46 pages 1 hour read

Susan Cain

Quiet: The Power of Introverts in a World That Can't Stop Talking

Nonfiction | Book | Adult | Published in 2012

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Psychological Context: Definitions of Introversion and Extroversion

Cain explains in a note at the end of the book why she uses the terms that she does for personality types. Although psychological researchers have different definitions of introversion and extroversion, as well as the alternative spelling of “extraversion” for the latter, her book uses the cultural notion of the terms rather than a clinical definition. Cain’s framework relies on a long-standing trope of Western culture: the “dichotomy between the ‘man of action’ and the ‘man of contemplation’” (269). Examples of these types in philosophy and literature go as far back as the Bible. The Old Testament presents the story of brothers Jacob and Esau, whose qualities fall neatly into the two personality types. Likewise, thinkers like Aristotle, Hippocrates, Milton, and Schopenhauer describe people in terms of the cultural definitions we still have of introversion and extroversion.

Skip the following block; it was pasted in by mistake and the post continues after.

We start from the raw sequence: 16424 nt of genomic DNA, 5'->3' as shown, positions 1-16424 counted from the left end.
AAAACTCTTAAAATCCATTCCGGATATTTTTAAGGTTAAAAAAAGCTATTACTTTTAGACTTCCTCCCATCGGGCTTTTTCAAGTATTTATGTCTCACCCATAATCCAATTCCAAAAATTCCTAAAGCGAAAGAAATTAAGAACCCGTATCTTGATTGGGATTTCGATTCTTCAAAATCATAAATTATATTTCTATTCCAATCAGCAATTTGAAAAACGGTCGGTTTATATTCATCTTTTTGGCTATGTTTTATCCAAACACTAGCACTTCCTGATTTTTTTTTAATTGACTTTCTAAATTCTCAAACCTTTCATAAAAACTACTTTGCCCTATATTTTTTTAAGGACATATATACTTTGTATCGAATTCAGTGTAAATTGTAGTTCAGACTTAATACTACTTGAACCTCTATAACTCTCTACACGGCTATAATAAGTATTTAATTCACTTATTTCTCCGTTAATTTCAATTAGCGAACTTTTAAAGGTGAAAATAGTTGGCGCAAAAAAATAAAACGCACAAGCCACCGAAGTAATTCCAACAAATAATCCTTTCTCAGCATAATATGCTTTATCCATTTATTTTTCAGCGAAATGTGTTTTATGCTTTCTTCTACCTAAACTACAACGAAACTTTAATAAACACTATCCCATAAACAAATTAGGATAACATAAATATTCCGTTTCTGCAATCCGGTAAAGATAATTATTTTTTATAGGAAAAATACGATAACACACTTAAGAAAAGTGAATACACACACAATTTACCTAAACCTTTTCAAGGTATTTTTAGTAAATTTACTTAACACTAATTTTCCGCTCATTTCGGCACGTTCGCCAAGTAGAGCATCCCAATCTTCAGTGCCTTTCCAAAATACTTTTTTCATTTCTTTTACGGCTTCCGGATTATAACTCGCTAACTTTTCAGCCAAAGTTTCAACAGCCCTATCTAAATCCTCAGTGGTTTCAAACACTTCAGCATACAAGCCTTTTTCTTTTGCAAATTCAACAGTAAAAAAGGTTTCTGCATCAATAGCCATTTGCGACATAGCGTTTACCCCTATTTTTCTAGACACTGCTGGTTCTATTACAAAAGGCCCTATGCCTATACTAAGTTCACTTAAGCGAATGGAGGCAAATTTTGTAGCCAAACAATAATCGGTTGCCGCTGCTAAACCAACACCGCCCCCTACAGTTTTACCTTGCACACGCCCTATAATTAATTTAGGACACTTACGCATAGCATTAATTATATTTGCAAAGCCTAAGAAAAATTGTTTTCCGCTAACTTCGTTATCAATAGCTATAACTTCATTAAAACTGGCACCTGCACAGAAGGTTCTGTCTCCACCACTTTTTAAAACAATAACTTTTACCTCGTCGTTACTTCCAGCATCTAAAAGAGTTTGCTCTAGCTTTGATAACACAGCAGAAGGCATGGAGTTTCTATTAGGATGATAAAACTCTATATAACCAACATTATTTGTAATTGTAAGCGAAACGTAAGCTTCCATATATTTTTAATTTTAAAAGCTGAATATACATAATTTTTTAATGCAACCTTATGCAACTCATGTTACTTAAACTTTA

Although Cain originally planned to create her own terms, she stuck with “introversion” and “extroversion” because these terms are so deeply ingrained in society—lay people know just what is being referred to. The field of psychology, however, determines personality traits in various ways, and concrete definitions are not set.